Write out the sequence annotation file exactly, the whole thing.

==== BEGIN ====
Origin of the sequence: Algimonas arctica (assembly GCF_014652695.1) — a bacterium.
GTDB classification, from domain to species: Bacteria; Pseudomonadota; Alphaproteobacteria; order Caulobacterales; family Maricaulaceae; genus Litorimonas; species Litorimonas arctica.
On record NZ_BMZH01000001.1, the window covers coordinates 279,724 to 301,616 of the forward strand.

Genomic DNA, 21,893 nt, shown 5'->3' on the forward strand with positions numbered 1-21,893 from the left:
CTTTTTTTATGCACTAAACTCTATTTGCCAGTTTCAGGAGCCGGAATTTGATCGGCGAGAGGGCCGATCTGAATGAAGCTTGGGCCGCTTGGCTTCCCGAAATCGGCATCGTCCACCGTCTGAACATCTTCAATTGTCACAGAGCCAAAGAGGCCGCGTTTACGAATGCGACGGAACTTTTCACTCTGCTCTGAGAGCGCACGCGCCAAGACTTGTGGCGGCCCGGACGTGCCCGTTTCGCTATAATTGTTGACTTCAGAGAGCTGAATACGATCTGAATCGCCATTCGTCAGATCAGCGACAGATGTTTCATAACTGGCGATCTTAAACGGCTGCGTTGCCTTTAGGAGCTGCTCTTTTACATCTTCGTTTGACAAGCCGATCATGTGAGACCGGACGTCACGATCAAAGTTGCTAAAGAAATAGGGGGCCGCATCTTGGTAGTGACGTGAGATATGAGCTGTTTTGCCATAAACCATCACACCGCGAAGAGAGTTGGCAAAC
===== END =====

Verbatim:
Origin of the sequence: Algimonas arctica (assembly GCF_014652695.1) — a bacterium.
GTDB classification, from domain to species: Bacteria; Pseudomonadota; Alphaproteobacteria; order Caulobacterales; family Maricaulaceae; genus Litorimonas; species Litorimonas arctica.
On record NZ_BMZH01000001.1, the window covers coordinates 279,724 to 301,616 of the forward strand.

Genomic DNA, 21,893 nt, shown 5'->3' on the forward strand with positions numbered 1-21,893 from the left:
CTTTTTTTATGCACTAAACTCTATTTGCCAGTTTCAGGAGCCGGAATTTGATCGGCGAGAGGGCCGATCTGAATGAAGCTTGGGCCGCTTGGCTTCCCGAAATCGGCATCGTCCACCGTCTGAACATCTTCAATTGTCACAGAGCCAAAGAGGCCGCGTTTACGAATGCGACGGAACTTTTCACTCTGCTCTGAGAGCGCACGCGCCAAGACTTGTGGCGGCCCGGACGTGCCCGTTTCGCTATAATTGTTGACTTCAGAGAGCTGAATACGATCTGAATCGCCATTCGTCAGATCAGCGACAGATGTTTCATAACTGGCGATCTTAAACGGCTGCGTTGCCTTTAGGAGCTGCTCTTTTACATCTTCGTTTGACAAGCCGATCATGTGAGACCGGACGTCACGATCAAAGTTGCTAAAGAAATAGGGGGCCGCATCTTGGTAGTGACGTGAGATATGAGCTGTTTTGCCATAAACCATCACACCGCGAAGAGAGTTGGCAAAC